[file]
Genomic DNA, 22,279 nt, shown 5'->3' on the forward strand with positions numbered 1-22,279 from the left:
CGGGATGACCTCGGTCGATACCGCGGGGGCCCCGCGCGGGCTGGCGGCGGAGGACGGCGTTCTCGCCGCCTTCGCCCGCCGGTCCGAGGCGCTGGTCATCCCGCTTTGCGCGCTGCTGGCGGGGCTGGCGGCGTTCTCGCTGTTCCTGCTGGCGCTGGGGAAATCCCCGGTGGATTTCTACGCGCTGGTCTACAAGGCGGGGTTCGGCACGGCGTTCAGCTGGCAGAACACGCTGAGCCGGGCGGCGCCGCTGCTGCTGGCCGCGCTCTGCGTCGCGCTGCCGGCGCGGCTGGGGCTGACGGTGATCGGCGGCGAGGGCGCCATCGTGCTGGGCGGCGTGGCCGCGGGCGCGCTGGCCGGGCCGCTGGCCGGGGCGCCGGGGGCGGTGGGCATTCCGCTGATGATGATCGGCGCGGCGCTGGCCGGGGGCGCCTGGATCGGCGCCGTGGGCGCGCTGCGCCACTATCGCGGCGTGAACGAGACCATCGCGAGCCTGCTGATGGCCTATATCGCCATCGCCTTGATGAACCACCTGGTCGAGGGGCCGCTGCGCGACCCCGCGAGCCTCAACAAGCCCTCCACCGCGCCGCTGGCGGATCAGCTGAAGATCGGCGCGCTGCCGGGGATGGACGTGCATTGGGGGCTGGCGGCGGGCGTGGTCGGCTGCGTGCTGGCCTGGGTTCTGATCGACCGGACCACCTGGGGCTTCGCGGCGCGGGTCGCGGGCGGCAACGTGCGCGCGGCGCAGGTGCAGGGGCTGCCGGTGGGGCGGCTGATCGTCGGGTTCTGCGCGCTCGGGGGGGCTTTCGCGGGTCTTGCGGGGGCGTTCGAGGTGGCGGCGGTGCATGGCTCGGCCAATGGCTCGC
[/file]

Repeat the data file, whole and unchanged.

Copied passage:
Genomic DNA, 22,279 nt, shown 5'->3' on the forward strand with positions numbered 1-22,279 from the left:
CGGGATGACCTCGGTCGATACCGCGGGGGCCCCGCGCGGGCTGGCGGCGGAGGACGGCGTTCTCGCCGCCTTCGCCCGCCGGTCCGAGGCGCTGGTCATCCCGCTTTGCGCGCTGCTGGCGGGGCTGGCGGCGTTCTCGCTGTTCCTGCTGGCGCTGGGGAAATCCCCGGTGGATTTCTACGCGCTGGTCTACAAGGCGGGGTTCGGCACGGCGTTCAGCTGGCAGAACACGCTGAGCCGGGCGGCGCCGCTGCTGCTGGCCGCGCTCTGCGTCGCGCTGCCGGCGCGGCTGGGGCTGACGGTGATCGGCGGCGAGGGCGCCATCGTGCTGGGCGGCGTGGCCGCGGGCGCGCTGGCCGGGCCGCTGGCCGGGGCGCCGGGGGCGGTGGGCATTCCGCTGATGATGATCGGCGCGGCGCTGGCCGGGGGCGCCTGGATCGGCGCCGTGGGCGCGCTGCGCCACTATCGCGGCGTGAACGAGACCATCGCGAGCCTGCTGATGGCCTATATCGCCATCGCCTTGATGAACCACCTGGTCGAGGGGCCGCTGCGCGACCCCGCGAGCCTCAACAAGCCCTCCACCGCGCCGCTGGCGGATCAGCTGAAGATCGGCGCGCTGCCGGGGATGGACGTGCATTGGGGGCTGGCGGCGGGCGTGGTCGGCTGCGTGCTGGCCTGGGTTCTGATCGACCGGACCACCTGGGGCTTCGCGGCGCGGGTCGCGGGCGGCAACGTGCGCGCGGCGCAGGTGCAGGGGCTGCCGGTGGGGCGGCTGATCGTCGGGTTCTGCGCGCTCGGGGGGGCTTTCGCGGGTCTTGCGGGGGCGTTCGAGGTGGCGGCGGTGCATGGCTCGGCCAATGGCTCGC